In November 2011, Tisbury police warned residents about a phone scam received by at least two Tisbury residents. In each case, when the resident answered the phone, the caller pretended to be the person’s grandson, and said he was in distress in China and needed money.
Phony computer advice
Another one of the IC3’s most reported scams involves telephone calls from people who claim to be employees from legitimate well-known software companies. They warn potential victims that viruses were detected on their computers. Once they log on, the scammers direct them to the computer’s utility area and appear to demonstrate how the computers were infected, the IC3 website explains.
The scammers then offer to rid the computers of the viruses for a fee. When victims agree to pay, they are directed to a website where they enter a code or download a software program that allows the scammers remote access to their computers.
Luckily, skepticism and awareness about identity theft led Susan Gomez of Chappaquiddick to foil a variation of that scam just last week. Ms. Gomez called The Times on Monday to report that she received a suspicious call at 1:45 pm last Friday from a man whose ID came up on her phone as “unknown name and number.”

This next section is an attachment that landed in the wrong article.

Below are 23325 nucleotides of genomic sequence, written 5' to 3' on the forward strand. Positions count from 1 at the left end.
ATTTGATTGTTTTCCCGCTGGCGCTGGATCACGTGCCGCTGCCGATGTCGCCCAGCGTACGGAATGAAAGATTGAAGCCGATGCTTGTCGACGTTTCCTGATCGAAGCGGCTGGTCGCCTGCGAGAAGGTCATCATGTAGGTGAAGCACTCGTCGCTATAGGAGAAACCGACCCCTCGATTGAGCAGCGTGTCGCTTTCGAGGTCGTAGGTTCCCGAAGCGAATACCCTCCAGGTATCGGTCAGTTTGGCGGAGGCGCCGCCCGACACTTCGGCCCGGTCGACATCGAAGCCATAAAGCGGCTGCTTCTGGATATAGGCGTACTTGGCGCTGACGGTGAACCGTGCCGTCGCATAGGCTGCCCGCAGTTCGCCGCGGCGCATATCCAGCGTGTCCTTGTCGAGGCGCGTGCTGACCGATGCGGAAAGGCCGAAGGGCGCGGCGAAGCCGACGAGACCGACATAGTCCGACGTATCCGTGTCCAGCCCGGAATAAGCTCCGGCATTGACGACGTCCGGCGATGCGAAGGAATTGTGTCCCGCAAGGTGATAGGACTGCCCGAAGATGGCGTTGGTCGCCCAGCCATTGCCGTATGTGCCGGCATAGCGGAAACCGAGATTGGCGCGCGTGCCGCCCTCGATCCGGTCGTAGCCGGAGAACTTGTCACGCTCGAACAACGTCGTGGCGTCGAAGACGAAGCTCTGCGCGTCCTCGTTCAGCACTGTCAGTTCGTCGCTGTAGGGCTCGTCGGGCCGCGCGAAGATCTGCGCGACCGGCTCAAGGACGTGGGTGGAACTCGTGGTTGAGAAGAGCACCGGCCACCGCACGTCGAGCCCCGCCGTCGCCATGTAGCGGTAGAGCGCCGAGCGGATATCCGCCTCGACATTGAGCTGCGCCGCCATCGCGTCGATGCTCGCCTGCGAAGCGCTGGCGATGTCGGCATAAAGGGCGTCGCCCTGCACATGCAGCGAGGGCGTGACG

Without any preamble, he told Ms. Gomez her computer was about to crash. He asked if she was using it at the time, and when she said no, he requested that she turn it on. Instead, she asked who he worked for, and he said, “Windows.” Ms. Gomez said it raised her suspicions when he gave the name of a software program as his employer, rather than Microsoft, the company that makes it.
“He said, ‘We’re getting error messages and warnings because you download a lot of stuff from the Internet,'” Ms. Gomez said. “But that’s not true; I barely use my desktop. I use my Smartphone, but that uses Safari, so I knew Windows isn’t an issue.”
The man said if she turned her computer on, he would tell her where some questionable files were located. She said no. She told him she was very familiar with her computer, and asked him to tell her where the files were, and that she would look at them herself, later.
“He kept trying to get me to turn my computer on, and after we’d been on the phone for about six or seven minutes, I said look, this is an unsolicited phone call and I don’t know who you are,” Ms. Gomez said. “I said send me an email. I’m not turning my computer on. He said, ‘Go to hell,’ and hung up.”